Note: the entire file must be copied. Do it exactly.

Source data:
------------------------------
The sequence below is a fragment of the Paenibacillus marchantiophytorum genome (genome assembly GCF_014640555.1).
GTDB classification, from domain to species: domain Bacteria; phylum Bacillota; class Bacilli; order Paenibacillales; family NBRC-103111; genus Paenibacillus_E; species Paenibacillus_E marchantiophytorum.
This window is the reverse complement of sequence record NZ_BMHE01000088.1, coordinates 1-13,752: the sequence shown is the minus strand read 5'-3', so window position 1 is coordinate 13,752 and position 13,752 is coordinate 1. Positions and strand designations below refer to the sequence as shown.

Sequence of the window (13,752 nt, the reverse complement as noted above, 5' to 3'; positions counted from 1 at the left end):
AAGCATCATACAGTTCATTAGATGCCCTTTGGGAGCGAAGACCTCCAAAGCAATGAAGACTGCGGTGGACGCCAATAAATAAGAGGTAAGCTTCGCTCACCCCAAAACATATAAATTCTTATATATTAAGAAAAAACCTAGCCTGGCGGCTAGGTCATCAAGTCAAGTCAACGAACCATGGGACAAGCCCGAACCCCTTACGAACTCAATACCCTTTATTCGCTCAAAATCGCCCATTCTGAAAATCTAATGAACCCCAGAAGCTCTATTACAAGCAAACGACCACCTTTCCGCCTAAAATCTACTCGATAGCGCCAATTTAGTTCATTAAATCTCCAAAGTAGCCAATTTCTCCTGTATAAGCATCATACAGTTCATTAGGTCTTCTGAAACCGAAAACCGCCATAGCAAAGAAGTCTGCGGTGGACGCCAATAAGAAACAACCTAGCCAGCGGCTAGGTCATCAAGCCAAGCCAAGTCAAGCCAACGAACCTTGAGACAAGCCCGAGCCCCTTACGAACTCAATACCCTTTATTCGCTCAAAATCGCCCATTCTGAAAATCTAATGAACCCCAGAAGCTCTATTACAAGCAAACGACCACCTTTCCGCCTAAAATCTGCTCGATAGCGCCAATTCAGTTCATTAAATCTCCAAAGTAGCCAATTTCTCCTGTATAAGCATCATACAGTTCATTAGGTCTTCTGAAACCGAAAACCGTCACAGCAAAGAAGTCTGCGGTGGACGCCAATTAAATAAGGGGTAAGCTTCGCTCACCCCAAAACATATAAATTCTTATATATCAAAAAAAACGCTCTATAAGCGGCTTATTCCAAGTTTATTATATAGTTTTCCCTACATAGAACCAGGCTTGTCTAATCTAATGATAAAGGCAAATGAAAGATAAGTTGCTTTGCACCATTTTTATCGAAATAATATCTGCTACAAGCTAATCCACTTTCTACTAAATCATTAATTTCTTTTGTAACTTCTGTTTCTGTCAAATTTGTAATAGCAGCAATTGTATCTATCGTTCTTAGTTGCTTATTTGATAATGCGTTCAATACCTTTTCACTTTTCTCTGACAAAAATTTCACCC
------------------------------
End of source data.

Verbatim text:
The sequence below is a fragment of the Paenibacillus marchantiophytorum genome (genome assembly GCF_014640555.1).
GTDB classification, from domain to species: domain Bacteria; phylum Bacillota; class Bacilli; order Paenibacillales; family NBRC-103111; genus Paenibacillus_E; species Paenibacillus_E marchantiophytorum.
This window is the reverse complement of sequence record NZ_BMHE01000088.1, coordinates 1-13,752: the sequence shown is the minus strand read 5'-3', so window position 1 is coordinate 13,752 and position 13,752 is coordinate 1. Positions and strand designations below refer to the sequence as shown.

Sequence of the window (13,752 nt, the reverse complement as noted above, 5' to 3'; positions counted from 1 at the left end):
AAGCATCATACAGTTCATTAGATGCCCTTTGGGAGCGAAGACCTCCAAAGCAATGAAGACTGCGGTGGACGCCAATAAATAAGAGGTAAGCTTCGCTCACCCCAAAACATATAAATTCTTATATATTAAGAAAAAACCTAGCCTGGCGGCTAGGTCATCAAGTCAAGTCAACGAACCATGGGACAAGCCCGAACCCCTTACGAACTCAATACCCTTTATTCGCTCAAAATCGCCCATTCTGAAAATCTAATGAACCCCAGAAGCTCTATTACAAGCAAACGACCACCTTTCCGCCTAAAATCTACTCGATAGCGCCAATTTAGTTCATTAAATCTCCAAAGTAGCCAATTTCTCCTGTATAAGCATCATACAGTTCATTAGGTCTTCTGAAACCGAAAACCGCCATAGCAAAGAAGTCTGCGGTGGACGCCAATAAGAAACAACCTAGCCAGCGGCTAGGTCATCAAGCCAAGCCAAGTCAAGCCAACGAACCTTGAGACAAGCCCGAGCCCCTTACGAACTCAATACCCTTTATTCGCTCAAAATCGCCCATTCTGAAAATCTAATGAACCCCAGAAGCTCTATTACAAGCAAACGACCACCTTTCCGCCTAAAATCTGCTCGATAGCGCCAATTCAGTTCATTAAATCTCCAAAGTAGCCAATTTCTCCTGTATAAGCATCATACAGTTCATTAGGTCTTCTGAAACCGAAAACCGTCACAGCAAAGAAGTCTGCGGTGGACGCCAATTAAATAAGGGGTAAGCTTCGCTCACCCCAAAACATATAAATTCTTATATATCAAAAAAAACGCTCTATAAGCGGCTTATTCCAAGTTTATTATATAGTTTTCCCTACATAGAACCAGGCTTGTCTAATCTAATGATAAAGGCAAATGAAAGATAAGTTGCTTTGCACCATTTTTATCGAAATAATATCTGCTACAAGCTAATCCACTTTCTACTAAATCATTAATTTCTTTTGTAACTTCTGTTTCTGTCAAATTTGTAATAGCAGCAATTGTATCTATCGTTCTTAGTTGCTTATTTGATAATGCGTTCAATACCTTTTCACTTTTCTCTGACAAAAATTTCACCC